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Forage for some Northland primavera

For a brief while, our forests offer the key ingredients for this tasty springtime dish — fiddleheads and ramps.

Northland pasta primavera ready to be served. Peter Passi / ppassi@duluthnews.com

DULUTH -- I'm always looking for an excuse for a walk in the woods, and at this time of year, with spring ephemerals emerging in all their splendor, there is no shortage of reasons to wander. Wildflowers provide a feast for the eyes, and other spring plants offer up a feast for the dinner table.

This year, I decided to riff on a pasta primavera recipe by Melissa Clark that I found in the New York Times.

Primavera quite literally is inspired by the offerings of early springtime. It draws its name from the Latin "primus" (first) and "ver" (spring). So, I thought it only fitting to take Clark's recipe for pasta primavera with asparagus and peas and give it a Northland twist.

This dish, which I've dubbed Northland primavera, puts fiddleheads and ramps front and center.

This time of year, you can find fiddlehead ferns and ramps growing in abundance where the conditions are right, usually in a deciduous forest with rich, moist soil. But they should be harvested conservatively, lest you cause any permanent damage to a population of these plants. And you should make sure you are foraging on land where it is allowed.


Ostrich fern growing in the woods. Peter Passi / ppassi@duluthnews.com

Fiddleheads are fairly easy to identify. Look for the unfurled shoots of the ostrich fern. The stems should be smooth and vibrant green, with a u-shaped groove running vertically up their length. Steer clear of an hairy or speckled-looking ferns. If you're unsure, take a pass and consult with someone in the know before proceeding.

Ramps, too, are easy to pick out. The plant has two smooth, elongated leaves that exude the smell of a slightly garlicky onion when crushed. Again, if you're uncertain, take a pass until you can positively ID the plant. People have been seriously sickened by mistakenly eating lily of the valley or worse yet, false hellebore.

A healthy stand of ramps. Peter Passi / ppassi@duluthnews.com

Ramps are sometimes called wild leeks or forest leeks, but unlike a traditional leek, you can and should eat the whole of this delicious plant, save for the root. The most sustainable way to harvest ramps is to simply slice off a few leaves here and there from the stand. It's best not to dig up a ramp, killing the plant outright. But if you want to take some of the bulb, you may do so with a sharp knife, angling it shallowly into the ground to trim away only the top of the bulb and leaving the rest of it in the ground with the roots intact. Avoid overharvesting. Instead, move from place to place and take plants from the middle of healthy stands, rather than the edges when possible. Where conditions are right ramps can be quite prolific.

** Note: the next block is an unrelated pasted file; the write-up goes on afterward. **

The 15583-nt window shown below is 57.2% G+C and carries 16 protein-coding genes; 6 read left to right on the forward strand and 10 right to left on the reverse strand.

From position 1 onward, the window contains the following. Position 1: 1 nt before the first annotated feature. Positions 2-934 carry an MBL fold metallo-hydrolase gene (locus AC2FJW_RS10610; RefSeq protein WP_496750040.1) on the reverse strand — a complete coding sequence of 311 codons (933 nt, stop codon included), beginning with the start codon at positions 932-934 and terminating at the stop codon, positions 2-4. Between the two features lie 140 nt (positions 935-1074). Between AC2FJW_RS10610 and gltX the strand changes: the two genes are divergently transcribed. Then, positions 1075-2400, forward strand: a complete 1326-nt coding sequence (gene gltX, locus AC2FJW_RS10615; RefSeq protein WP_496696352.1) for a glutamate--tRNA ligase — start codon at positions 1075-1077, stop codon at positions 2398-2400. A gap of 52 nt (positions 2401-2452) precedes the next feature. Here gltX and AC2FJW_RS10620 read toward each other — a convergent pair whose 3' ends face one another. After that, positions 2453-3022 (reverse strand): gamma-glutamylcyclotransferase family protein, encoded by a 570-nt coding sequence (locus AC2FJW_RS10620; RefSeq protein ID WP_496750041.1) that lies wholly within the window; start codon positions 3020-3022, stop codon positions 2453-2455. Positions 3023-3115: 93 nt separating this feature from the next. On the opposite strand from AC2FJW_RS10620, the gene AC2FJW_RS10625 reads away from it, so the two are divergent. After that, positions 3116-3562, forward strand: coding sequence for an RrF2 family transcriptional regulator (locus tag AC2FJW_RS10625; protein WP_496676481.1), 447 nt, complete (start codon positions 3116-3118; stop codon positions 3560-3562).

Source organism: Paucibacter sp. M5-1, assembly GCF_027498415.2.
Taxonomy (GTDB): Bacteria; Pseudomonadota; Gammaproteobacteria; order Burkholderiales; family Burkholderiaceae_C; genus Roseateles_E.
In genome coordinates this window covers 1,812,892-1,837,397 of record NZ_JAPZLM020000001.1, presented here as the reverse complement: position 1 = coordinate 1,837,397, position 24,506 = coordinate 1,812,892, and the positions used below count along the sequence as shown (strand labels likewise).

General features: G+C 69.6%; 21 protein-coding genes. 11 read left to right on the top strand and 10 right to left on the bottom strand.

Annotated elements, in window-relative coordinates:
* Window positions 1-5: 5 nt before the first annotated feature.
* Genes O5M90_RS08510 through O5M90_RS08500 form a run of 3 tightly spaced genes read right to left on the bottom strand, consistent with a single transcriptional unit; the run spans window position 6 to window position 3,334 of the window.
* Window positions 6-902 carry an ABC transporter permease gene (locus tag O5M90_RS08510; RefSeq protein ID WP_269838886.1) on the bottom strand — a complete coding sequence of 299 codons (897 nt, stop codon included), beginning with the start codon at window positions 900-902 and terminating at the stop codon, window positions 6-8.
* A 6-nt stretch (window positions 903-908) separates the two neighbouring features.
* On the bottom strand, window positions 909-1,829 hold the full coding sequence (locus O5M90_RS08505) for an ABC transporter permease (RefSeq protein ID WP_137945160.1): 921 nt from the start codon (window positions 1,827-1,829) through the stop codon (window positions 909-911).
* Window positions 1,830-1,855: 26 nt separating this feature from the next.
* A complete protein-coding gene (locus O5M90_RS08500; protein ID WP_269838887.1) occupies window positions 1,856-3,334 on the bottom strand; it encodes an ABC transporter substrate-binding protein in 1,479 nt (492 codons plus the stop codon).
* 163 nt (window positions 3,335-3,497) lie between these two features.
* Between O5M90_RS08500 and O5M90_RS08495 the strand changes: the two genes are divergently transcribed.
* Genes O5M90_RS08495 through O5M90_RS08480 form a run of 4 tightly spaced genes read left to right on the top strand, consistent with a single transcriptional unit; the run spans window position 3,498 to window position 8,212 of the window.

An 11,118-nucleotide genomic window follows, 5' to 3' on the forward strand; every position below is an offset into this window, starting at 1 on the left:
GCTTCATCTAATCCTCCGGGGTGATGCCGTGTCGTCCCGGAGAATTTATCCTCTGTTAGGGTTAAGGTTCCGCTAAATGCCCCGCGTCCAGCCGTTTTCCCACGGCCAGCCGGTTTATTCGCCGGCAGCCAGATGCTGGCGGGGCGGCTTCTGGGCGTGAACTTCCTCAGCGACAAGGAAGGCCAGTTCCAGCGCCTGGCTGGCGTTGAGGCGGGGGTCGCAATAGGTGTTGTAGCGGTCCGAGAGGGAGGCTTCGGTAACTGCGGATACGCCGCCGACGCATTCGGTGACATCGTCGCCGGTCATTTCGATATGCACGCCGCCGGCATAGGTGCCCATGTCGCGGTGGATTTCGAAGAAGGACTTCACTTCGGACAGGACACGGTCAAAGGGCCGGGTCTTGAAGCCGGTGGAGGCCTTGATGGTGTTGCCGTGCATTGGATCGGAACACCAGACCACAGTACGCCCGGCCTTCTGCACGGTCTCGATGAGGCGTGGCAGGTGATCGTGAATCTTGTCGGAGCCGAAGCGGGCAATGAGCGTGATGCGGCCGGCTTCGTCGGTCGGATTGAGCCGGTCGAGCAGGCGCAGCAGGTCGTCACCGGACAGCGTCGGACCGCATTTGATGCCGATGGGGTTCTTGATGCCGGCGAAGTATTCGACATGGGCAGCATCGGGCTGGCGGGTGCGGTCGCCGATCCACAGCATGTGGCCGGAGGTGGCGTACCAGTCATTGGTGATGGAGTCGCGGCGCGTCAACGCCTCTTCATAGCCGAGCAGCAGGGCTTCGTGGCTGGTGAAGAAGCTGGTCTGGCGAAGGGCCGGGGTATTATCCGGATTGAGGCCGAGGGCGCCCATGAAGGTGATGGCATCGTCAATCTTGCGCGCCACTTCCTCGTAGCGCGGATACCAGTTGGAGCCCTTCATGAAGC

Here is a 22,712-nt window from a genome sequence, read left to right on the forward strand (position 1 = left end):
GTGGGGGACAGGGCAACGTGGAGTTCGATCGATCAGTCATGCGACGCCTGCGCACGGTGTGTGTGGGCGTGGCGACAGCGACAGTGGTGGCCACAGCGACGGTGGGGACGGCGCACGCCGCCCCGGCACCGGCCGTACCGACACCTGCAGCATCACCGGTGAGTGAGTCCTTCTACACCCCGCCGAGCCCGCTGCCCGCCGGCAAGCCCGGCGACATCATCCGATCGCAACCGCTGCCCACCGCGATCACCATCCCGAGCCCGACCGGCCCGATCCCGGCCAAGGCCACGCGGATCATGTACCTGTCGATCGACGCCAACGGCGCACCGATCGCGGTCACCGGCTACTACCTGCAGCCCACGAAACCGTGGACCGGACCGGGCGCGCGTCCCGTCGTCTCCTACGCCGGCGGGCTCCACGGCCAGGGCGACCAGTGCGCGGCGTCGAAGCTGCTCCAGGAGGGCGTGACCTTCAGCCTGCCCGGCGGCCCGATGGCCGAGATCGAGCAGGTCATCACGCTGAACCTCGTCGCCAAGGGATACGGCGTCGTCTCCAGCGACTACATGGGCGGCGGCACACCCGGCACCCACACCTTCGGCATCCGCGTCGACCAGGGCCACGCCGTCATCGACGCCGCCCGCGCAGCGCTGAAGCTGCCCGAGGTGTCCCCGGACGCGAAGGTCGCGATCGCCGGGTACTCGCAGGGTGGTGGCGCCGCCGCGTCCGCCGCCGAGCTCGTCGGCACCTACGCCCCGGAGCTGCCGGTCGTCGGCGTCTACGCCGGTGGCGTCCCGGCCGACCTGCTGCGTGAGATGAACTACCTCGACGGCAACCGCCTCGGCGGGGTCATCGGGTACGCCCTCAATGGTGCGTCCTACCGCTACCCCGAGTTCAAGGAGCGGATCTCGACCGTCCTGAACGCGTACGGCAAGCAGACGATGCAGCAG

Closeup of ramp being harvested with a puukko knife. Peter Passi / ppassi@duluthnews.com

So, now you're back home with fiddleheads and ramps in hand. What now?

Fiddleheads need a bit of attention. I usually soak and agitate them in the sink, allowing any bits of papery husk or forest duff to float away. The following step is important, because there have been cases of fiddlehead food poisoning: To prevent making anyone sick, bring the ferns to a boil for a few minutes. I like to take them out well before they go soft, draining them and then plunging them into a bowl of ice water to stop the cooking. Drain again, and then dry them off.

Blanched fiddleheads placed in ice water to stop the cooking. Peter Passi / ppassi@duluthnews.com

The ramps, too, should be washed and dried. Separate the leaves from the thicker stem and bulb top, as they cook differently.

Now for the recipe. (I didn't suggest quantities, because most of the ingredients can be adjusted to taste or based on what you have available.)


Fiddleheads, tarragon and ramps with greens separated for cooking. Peter Passi / ppassi@duluthnews.com


  • Fiddleheads
  • Ramps
  • Butter
  • Garlic
  • Pasta
  • Creme fraiche
  • Parmesan cheese
  • Fresh tarragon
  • Parsley
  • Salt
  • Black and red pepper

Washed ramps. Peter Passi / ppassi@duluthnews.com


Boil up the pasta of your choice. I used an egg tagliatelle. Don't overdo it, you want the noodles to be slightly al dente at this point. Drain the pasta reserving at least some of the water.

Meanwhile, melt a few tablespoons of butter in a large skillet, add garlic and the ramp stems and fry until they just begin to caramelize. Then, add the fiddleheads and cook a bit longer until they soften a bit but not to the point of being mushy. Season generously with salt and pepper.

Sauteed fiddleheads and ramps. Peter Passi / ppassi@duluthnews.com

Toss in the ramp greens, the pasta, and some of the reserved pasta water. A splash of white wine doesn't hurt either. As the ramp greens wilt, the sauce thickens and the consistency of the pasta reaches your liking, fold in the creme fraiche, the parmesan cheese, the tarragon and parsley. Season with salt, black pepper and red pepper flakes to your liking.


Serve immediately, and enjoy the taste of our long-awaited Northland spring.

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Peter Passi covers city government for the Duluth News Tribune. He joined the paper in April 2000, initially as a business reporter but has worked a number of beats through the years.
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